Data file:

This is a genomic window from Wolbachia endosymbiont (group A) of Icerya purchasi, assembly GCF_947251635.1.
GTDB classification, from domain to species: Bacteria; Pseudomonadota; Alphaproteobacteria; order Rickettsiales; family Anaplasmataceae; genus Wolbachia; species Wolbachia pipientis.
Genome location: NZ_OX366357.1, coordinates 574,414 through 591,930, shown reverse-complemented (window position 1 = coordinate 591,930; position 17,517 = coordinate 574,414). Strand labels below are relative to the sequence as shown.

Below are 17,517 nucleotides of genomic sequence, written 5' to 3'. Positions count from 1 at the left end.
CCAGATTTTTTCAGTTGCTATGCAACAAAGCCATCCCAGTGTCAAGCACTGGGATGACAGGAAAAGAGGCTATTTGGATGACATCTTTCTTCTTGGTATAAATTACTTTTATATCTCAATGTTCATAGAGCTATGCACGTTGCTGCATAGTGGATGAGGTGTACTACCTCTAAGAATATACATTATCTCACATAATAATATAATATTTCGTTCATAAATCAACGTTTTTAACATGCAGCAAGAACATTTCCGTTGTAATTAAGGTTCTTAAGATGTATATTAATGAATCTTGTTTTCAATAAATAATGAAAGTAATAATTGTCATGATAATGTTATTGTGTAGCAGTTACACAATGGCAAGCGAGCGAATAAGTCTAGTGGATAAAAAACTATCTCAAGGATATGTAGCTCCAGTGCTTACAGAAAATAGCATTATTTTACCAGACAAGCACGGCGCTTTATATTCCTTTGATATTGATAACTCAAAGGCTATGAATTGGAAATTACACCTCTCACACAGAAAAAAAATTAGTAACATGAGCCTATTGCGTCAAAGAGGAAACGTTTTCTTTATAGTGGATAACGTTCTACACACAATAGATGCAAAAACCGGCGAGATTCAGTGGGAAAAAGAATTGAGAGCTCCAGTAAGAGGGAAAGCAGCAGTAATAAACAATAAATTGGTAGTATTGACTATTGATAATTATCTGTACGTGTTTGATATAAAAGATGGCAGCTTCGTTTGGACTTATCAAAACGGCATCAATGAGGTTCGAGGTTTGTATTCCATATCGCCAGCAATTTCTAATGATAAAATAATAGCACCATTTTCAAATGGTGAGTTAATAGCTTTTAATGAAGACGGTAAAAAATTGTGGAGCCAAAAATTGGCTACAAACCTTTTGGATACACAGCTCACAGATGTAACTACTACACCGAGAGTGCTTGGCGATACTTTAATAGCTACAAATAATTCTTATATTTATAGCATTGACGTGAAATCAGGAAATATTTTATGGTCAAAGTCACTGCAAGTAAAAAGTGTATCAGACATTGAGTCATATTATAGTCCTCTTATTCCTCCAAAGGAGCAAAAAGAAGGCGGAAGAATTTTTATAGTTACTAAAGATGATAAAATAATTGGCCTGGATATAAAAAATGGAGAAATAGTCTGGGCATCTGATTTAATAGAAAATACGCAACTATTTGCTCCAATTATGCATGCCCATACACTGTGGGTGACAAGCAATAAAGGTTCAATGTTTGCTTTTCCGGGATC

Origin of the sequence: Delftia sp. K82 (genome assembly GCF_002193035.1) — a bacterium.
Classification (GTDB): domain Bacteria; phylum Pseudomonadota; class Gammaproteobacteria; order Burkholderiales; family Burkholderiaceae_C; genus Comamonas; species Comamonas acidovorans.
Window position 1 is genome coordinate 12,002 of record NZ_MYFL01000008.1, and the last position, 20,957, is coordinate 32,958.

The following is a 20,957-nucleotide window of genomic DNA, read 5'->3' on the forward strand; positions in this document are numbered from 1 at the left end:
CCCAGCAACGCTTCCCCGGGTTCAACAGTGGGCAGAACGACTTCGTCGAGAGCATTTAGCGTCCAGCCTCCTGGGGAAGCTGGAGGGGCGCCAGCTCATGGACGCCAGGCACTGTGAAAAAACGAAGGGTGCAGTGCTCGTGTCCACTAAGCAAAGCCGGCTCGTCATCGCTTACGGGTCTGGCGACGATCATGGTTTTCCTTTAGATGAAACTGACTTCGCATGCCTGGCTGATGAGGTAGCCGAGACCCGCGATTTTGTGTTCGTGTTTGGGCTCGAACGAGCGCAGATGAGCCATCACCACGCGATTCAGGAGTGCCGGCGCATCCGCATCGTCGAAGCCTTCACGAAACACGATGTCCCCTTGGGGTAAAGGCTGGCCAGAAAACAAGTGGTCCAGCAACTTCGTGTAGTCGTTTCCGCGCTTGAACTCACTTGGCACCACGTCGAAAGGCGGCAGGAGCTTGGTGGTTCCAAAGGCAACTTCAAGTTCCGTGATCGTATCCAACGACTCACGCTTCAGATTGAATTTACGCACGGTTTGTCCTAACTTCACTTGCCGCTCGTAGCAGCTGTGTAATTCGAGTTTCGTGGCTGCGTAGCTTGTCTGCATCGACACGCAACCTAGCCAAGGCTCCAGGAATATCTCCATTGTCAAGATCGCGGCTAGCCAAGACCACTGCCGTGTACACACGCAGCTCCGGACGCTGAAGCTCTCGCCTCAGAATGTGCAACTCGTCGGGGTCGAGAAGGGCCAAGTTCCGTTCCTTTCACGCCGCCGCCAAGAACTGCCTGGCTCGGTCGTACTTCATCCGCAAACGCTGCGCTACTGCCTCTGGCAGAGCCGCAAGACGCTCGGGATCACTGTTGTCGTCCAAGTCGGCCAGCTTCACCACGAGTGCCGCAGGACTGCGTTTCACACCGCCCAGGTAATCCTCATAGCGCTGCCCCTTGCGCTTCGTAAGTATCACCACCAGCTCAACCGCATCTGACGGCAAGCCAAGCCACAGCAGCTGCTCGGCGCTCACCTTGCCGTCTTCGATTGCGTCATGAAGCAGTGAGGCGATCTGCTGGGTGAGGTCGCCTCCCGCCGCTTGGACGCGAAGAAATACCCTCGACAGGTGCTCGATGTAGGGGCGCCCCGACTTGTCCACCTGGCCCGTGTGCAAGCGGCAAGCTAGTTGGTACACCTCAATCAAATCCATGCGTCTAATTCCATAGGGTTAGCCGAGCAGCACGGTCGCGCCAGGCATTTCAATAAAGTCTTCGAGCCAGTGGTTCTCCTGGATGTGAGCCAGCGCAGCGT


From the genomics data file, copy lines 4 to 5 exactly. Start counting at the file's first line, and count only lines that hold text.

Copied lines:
Below are 17,517 nucleotides of genomic sequence, written 5' to 3'. Positions count from 1 at the left end.
CCAGATTTTTTCAGTTGCTATGCAACAAAGCCATCCCAGTGTCAAGCACTGGGATGACAGGAAAAGAGGCTATTTGGATGACATCTTTCTTCTTGGTATAAATTACTTTTATATCTCAATGTTCATAGAGCTATGCACGTTGCTGCATAGTGGATGAGGTGTACTACCTCTAAGAATATACATTATCTCACATAATAATATAATATTTCGTTCATAAATCAACGTTTTTAACATGCAGCAAGAACATTTCCGTTGTAATTAAGGTTCTTAAGATGTATATTAATGAATCTTGTTTTCAATAAATAATGAAAGTAATAATTGTCATGATAATGTTATTGTGTAGCAGTTACACAATGGCAAGCGAGCGAATAAGTCTAGTGGATAAAAAACTATCTCAAGGATATGTAGCTCCAGTGCTTACAGAAAATAGCATTATTTTACCAGACAAGCACGGCGCTTTATATTCCTTTGATATTGATAACTCAAAGGCTATGAATTGGAAATTACACCTCTCACACAGAAAAAAAATTAGTAACATGAGCCTATTGCGTCAAAGAGGAAACGTTTTCTTTATAGTGGATAACGTTCTACACACAATAGATGCAAAAACCGGCGAGATTCAGTGGGAAAAAGAATTGAGAGCTCCAGTAAGAGGGAAAGCAGCAGTAATAAACAATAAATTGGTAGTATTGACTATTGATAATTATCTGTACGTGTTTGATATAAAAGATGGCAGCTTCGTTTGGACTTATCAAAACGGCATCAATGAGGTTCGAGGTTTGTATTCCATATCGCCAGCAATTTCTAATGATAAAATAATAGCACCATTTTCAAATGGTGAGTTAATAGCTTTTAATGAAGACGGTAAAAAATTGTGGAGCCAAAAATTGGCTACAAACCTTTTGGATACACAGCTCACAGATGTAACTACTACACCGAGAGTGCTTGGCGATACTTTAATAGCTACAAATAATTCTTATATTTATAGCATTGACGTGAAATCAGGAAATATTTTATGGTCAAAGTCACTGCAAGTAAAAAGTGTATCAGACATTGAGTCATATTATAGTCCTCTTATTCCTCCAAAGGAGCAAAAAGAAGGCGGAAGAATTTTTATAGTTACTAAAGATGATAAAATAATTGGCCTGGATATAAAAAATGGAGAAATAGTCTGGGCATCTGATTTAATAGAAAATACGCAACTATTTGCTCCAATTATGCATGCCCATACACTGTGGGTGACAAGCAATAAAGGTTCAATGTTTGCTTTTCCGGGATC